October 10, 2007 | WebMemo on Department of Homeland Security

New Homeland Security Strategy Misses the Mark

In the wake of 9/11, the Administration published a strategy for keeping the nation safe, free, and prosperous in the face of the threat of transnational terrorism. As the nation's first homeland security strategy, it was not bad. It respected the principle of federalism and other constitutional imperatives; fostered a notion of shared responsibility between all levels of government, the private sector, and individual citizens; recognized the necessity of cooperating with friends and allies around the world; and called for new, enduring programs to effectively combat terrorism.

This week, the White House published a new version of the strategy that obfuscates rather than clarifies the government's homeland security mission. Instead of promulgating a new approach, which is largely unnecessary, the Administration and Congress should continue the strategy of strengthening the national instruments needed to combat terrorism while encouraging economic growth and protecting individual constitutional liberties.

More Misses Than Hits
In light of the new strategy's shortcomings, policymakers must remember the following:

  • Natural disasters are not national security issues. The new strategy places undue emphasis on responding to natural disasters. The federal government does have responsibilities in this area, and use of homeland security instruments like the Coast Guard and the National Guard is appropriate in disaster response efforts. However, hurricanes are not national security threats. Treating them as such threatens to cede greater power and authority to the executive branch. The expanded emphasis on natural disasters in the revised strategy was a knee-jerk reaction to criticism over the response to Katrina rather than a necessary change in strategic focus. The original homeland security strategy stressed that national disaster systems should be structured to respond to "all hazards," both natural and manmade. That strategic guidance was sufficient. 
  • Domestic radicalization is a domestic problem. The initial strategy emphasized that the purpose of homeland security was to combat transnational terrorism. The new strategy places emphasis on the threat of domestic radicalization. Dealing with all forms of domestic terrorism-from eco-terrorism to an al-Qaeda wannabe-is certainly a national responsibility. However, it is less certain that conflating all threats (whether they have an international affiliation or not) under the umbrella of a homeland security strategy is a good idea. Like the emphasis on natural disasters, this change in the homeland security strategy could eventually turn purely domestic public safety and criminal issues into national security concerns, leading to an overly intrusive federal role in domestic affairs.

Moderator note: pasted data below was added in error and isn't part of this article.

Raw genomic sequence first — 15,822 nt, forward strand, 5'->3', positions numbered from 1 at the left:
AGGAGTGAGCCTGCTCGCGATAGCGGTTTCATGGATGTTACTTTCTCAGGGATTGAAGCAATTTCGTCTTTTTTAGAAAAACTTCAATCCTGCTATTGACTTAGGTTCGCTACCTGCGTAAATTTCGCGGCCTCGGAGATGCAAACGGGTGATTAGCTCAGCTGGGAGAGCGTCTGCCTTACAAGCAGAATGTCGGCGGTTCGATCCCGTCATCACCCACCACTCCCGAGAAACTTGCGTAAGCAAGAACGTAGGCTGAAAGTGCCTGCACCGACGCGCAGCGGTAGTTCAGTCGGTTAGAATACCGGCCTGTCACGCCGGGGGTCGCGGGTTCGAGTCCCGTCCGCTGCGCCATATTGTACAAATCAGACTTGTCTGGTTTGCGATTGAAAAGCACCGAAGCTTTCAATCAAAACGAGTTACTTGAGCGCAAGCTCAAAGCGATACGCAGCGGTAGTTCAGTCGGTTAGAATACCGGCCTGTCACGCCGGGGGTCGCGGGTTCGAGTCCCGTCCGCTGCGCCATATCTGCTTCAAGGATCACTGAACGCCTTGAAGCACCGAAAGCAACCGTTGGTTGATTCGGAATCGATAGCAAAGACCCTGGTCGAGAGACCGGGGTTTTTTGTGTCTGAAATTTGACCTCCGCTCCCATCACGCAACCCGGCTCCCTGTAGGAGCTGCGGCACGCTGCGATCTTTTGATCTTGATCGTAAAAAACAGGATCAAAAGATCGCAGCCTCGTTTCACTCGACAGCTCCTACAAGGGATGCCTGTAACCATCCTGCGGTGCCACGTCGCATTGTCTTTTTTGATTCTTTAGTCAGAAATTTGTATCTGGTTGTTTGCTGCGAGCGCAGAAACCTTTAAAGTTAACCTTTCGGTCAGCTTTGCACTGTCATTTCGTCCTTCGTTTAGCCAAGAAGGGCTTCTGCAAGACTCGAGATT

•  Federalism must take center stage. The original strategy placed a strong emphasis on shared responsibility, particularly on the importance of burden-sharing. In many areas, state and local governments and the private sector should bear the lion's share of leadership and responsibility for homeland security. The revised strategy downplays the critical importance of federalism.

Description Is Not Strategy
Much of the new strategy is merely a catalogue explaining and justifying ongoing government programs, rather than real strategic guidance pointing the way forward. Also, some new additions suggest a troubling over-nationalization of homeland security. With its remaining time on office, the Administration should emphasize realistic expectations of what the federal government can reasonably accomplish and should focus its energy on effectively implementing existing initiatives.

James Jay Carafano, Ph.D., is Assistant Director of the Kathryn and Shelby Cullom Davis Institute for International Studies and Senior Research Fellow for National Security and Homeland Security in the Douglas and Sarah Allison Center for Foreign Policy Studies at The Heritage Foundation.

About the Author

James Jay Carafano, Ph.D. Vice President for the Kathryn and Shelby Cullom Davis Institute for National Security and Foreign Policy, and the E. W. Richardson Fellow